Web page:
Summaries of Environmental Laws
Administered by the EPA
Congressional Research Service Report  RL30022
Redistributed as a service of the National Library for the Environment


Martin R. Lee, Head
Environmental Protection Section
Environment and Natural resources Policy Division

The authorities and responsibilities of the Environmental Protection Agency (EPA) derive primarily from a dozen major environmental statutes. This report, updated at the beginning of each Congress, provides a concise summary of EPA's present authorities and responsibilities, logically arranged. It abstracts EPA-administered statutes, with each chapter providing a discrete analysis. It also summarizes environmental programs, explains how each Act is structured, defines key terms, and reports the current authorization status of each Act. Efforts have been made to convey the overall strategy of pollution control, and to note the major programs authorized by each Act. At the beginning of each chapter is a list of all major amendments to the parent statute, while the final table in each chapter cites the major U.S. Code sections of the codified statute, offering ready reference to the codified sections. Table 1 shows the current status of statutory authorizations for appropriations, with the expiration date indicating when congressional action may be expected.

While these summaries present the essence of each statute, they are necessarily incomplete. Many details and secondary provisions are omitted, and even some major components are only briefly mentioned. Moreover, this report describes the statutes without discussing their implementation. For example, statutory deadlines to control pollutant discharges and achieve particular mandates have often been missed as a result of delayed standard-setting by EPA. Other CRS products, such as the Issue Briefs, are more current and discuss implementation concerns.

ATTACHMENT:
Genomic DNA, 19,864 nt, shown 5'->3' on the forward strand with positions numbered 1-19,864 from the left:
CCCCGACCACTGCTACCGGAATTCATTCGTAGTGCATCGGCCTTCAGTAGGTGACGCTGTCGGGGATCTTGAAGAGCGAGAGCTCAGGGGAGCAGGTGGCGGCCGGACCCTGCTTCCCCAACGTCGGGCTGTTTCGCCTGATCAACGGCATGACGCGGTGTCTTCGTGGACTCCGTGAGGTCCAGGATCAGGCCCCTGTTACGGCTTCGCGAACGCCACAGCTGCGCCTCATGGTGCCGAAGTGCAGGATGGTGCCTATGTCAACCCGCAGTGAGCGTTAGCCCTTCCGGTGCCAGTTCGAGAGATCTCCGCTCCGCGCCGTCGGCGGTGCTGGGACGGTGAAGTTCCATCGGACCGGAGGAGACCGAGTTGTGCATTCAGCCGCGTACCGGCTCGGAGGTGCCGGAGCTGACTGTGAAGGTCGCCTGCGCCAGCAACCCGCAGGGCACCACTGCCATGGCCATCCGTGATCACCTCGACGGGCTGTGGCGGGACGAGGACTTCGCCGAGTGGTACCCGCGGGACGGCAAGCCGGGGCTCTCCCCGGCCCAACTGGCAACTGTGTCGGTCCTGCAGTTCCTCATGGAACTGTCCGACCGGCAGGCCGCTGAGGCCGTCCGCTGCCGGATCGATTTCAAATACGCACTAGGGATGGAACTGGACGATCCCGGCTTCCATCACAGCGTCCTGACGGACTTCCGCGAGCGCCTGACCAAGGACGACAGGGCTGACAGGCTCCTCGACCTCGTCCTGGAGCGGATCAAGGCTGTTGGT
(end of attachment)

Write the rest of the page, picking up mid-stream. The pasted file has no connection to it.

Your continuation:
The origin of EPA and the evolution of the major environmental statutes are described in CRS Report 83-34 ENR, Environmental Protection: An Historical Review of the Legislation and Programs of the Environmental Protection Agency. For a more topical update, readers should see CRS issue briefs which describes current issues and legislation associated with implementing these laws and CRS Report 97-80 ENR, Environmental Protection Issues: From the 104th to the 105th Congress. These should provide the reader with a fuller background on EPA's program responsibilities.

Table 1. Schedule of Expiration of Appropriation Authority
for Major Environmental Laws

(as of January 1997)*

Statute Expiration of Authorization
Pollution Prevention Act September 30, 1993
Clean Air Act September 30, 1998
Clean Water Act
(a)Wastewater Treatment Aid
(b) Other Programs
September 30, 1994
September 30, 1990
Ocean Dumping Act September 30, 1997
Safe Drinking Water Act September 30, 2003
Resource Conservation and Recovery Act September 30, 1988
Superfund (collection of taxes) December 30, 1995
Environmental Planning and Community-Right-To~Know Act Permanent
Federal Insecticide, Fungicide, and Rodenticide Act September 30, 1991
Toxic Substances Control Act September 30, 1983
Environmental Research, Development,and Demonstration Authorization September 30, 1982
National Environmental Policy Act Permanent

*House rules require enactment of an authorization before an appropriation bill can be considered; but this requirement can be waived and frequently has been. Thus, while appropriate authorizations in environmental statutes have expired from time to time, programs have continued and have been funded. These dates do not indicate termination of program authority.

Summaries & Detailed Table of Contents for EPA Administered Laws Top of Page Summaries of EPA Laws Home Page Pollution Prevention Act of 1990

ReturnCRS Reports Home

National Library for the Environment National Council for Science and the Environment
1725 K Street, Suite 212 - Washington, DC 20006
202-530-5810 -
National Council for Science and the Environment